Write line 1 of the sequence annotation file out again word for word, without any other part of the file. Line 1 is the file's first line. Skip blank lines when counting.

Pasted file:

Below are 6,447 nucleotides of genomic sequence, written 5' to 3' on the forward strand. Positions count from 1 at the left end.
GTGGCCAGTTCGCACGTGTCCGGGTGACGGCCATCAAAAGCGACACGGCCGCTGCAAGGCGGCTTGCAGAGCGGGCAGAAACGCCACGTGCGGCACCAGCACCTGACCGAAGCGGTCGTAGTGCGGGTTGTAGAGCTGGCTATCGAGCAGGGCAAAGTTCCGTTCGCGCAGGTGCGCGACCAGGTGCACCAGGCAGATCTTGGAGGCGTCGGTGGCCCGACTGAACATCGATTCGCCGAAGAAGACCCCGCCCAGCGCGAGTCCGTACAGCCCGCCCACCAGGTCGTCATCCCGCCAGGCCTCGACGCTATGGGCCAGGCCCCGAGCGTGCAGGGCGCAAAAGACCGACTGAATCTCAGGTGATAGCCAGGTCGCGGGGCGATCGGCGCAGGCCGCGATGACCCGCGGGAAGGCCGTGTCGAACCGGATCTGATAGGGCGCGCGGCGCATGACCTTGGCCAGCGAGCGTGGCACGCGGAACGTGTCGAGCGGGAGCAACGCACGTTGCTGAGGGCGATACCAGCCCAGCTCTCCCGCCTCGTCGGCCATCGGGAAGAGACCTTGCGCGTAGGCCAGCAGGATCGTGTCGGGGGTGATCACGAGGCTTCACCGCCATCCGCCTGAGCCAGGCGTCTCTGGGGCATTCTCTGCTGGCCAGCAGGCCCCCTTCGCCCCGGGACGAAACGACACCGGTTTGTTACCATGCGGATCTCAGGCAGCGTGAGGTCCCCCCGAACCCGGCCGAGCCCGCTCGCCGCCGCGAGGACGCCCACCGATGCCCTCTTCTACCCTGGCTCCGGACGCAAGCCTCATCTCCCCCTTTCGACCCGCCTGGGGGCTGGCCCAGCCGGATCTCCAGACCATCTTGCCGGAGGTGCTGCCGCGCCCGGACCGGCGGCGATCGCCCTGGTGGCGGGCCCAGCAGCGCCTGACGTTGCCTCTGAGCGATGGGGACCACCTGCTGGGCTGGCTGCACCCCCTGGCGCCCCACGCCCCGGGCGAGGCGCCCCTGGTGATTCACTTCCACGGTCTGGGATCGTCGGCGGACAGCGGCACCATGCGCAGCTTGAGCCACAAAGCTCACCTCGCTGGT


Below are 6,447 nucleotides of genomic sequence, written 5' to 3' on the forward strand. Positions count from 1 at the left end.